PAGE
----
The only way to destroy the dollar is to destroy faith in the dollar. Because absent that faith, the dollar becomes a piece of linen and paper with the mug of a dead slaveholder on the front.
Of all the damage Donald John Trump did to our country and our society during his ill-starred four-year term as president, the erosion of faith in our institutions is arguably the worst. Without faith in the dollar, the economy collapses. Without faith in the fairness of our voting systems, election results become suspect. Without faith in the process of governance, compromise becomes impossible, and Congress ceases to function. Without faith in the Justice Department, crime becomes subjective. Without faith in the courts, the rule of law—the very backbone of America—becomes a joke.
The current retrograde Supreme Court is the product of minority rule. Five of our nine Supreme Court Justices—all the garbage ones except Clarence Thomas—were selected by presidents who did not win the popular vote. One of those seats was stolen by a rogue Senate Majority Leader, in place despite the Senate not representing a majority of Americans, acting against the spirit of the Constitution by refusing to confirm a nominee selected by a president who did win the popular vote, overwhelmingly. If that happened in Moldova or Angola or the Philippines, we would rightly call bullshit.
I worry about our collective faith in a legal system that now punishes the victims of rape more than the rapists, that kills Black men for selling loose cigarettes but allows privileged white guys to commit so-called “white-collar” crimes with impunity, that has been so ineffectual and slow in prosecuting the crimes of the Former Guy and his ministers that the Attorney General has become a Twitter punching bag. So it was heartening to hear Ethan Bearman, a California attorney and my guest on today’s PREVAIL podcast, assure me that at a local level, the courts are working just fine.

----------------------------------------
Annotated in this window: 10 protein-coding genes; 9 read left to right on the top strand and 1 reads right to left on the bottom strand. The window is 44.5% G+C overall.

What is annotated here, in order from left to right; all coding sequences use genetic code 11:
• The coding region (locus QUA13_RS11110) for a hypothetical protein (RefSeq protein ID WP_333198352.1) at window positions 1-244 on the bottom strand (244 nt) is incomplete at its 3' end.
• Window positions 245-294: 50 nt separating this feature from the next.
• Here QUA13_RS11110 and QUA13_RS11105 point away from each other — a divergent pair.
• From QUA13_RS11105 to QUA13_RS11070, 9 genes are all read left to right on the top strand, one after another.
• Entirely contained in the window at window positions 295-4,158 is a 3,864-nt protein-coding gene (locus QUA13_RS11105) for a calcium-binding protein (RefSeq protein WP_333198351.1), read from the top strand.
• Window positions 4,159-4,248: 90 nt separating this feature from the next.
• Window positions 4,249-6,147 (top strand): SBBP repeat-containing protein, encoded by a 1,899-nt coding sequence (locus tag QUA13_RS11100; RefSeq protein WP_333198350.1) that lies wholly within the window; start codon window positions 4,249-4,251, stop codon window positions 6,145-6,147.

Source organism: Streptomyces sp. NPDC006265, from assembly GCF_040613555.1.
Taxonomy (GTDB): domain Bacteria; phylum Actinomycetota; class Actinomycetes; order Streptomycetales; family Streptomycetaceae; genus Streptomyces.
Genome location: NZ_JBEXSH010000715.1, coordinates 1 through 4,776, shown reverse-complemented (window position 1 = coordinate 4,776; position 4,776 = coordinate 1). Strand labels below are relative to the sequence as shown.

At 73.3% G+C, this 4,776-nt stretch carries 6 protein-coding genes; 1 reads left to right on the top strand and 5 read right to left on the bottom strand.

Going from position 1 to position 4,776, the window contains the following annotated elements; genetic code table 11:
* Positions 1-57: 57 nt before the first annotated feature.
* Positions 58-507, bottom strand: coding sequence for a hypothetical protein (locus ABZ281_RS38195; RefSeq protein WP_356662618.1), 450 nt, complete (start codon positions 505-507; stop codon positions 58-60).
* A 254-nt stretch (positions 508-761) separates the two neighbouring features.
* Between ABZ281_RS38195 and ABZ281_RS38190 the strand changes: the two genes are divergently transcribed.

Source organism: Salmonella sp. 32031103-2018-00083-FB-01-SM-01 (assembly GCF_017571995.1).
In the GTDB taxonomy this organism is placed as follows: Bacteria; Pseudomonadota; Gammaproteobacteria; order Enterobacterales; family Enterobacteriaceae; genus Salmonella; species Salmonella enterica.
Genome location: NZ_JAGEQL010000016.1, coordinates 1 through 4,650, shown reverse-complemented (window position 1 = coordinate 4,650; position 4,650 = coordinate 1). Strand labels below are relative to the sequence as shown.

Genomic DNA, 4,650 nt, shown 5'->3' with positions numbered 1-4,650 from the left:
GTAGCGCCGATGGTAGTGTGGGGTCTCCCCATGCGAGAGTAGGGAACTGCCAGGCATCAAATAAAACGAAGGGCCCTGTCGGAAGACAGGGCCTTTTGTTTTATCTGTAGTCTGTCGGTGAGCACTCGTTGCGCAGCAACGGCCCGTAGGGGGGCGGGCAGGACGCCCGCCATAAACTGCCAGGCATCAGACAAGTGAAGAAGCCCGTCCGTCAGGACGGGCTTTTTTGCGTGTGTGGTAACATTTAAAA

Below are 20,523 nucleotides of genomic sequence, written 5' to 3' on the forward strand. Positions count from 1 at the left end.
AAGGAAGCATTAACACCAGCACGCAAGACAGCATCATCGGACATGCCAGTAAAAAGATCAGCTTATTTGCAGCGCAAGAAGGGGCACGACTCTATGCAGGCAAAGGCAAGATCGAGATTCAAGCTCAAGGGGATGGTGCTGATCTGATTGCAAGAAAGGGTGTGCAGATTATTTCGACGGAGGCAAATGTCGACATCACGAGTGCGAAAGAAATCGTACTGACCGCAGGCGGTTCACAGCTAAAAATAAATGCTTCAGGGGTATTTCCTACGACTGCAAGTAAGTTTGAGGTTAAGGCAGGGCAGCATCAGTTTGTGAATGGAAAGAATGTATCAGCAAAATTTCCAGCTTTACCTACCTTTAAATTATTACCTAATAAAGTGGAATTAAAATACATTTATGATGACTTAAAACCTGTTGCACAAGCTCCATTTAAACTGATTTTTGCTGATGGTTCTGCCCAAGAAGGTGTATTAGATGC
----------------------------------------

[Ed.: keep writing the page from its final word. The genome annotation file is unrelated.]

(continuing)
“If I only read Twitter,” he tells me, “I would think that the judiciary is in absolute disarray, and there’s no hope. And that is not correct.” He continues:
Each state has its own judicial system….so [in] the state of California—which is what I can speak to; I’m a member of the California Bar, and I practice in the federal court in the central district of California, is what it’s called—I see none of what we would talk about on Twitter, what we would talk about when we talk about the Supreme Court. The courts in California are operating the way that they always have….from my perspective, in terms of day-to-day practice, Trump didn’t change much.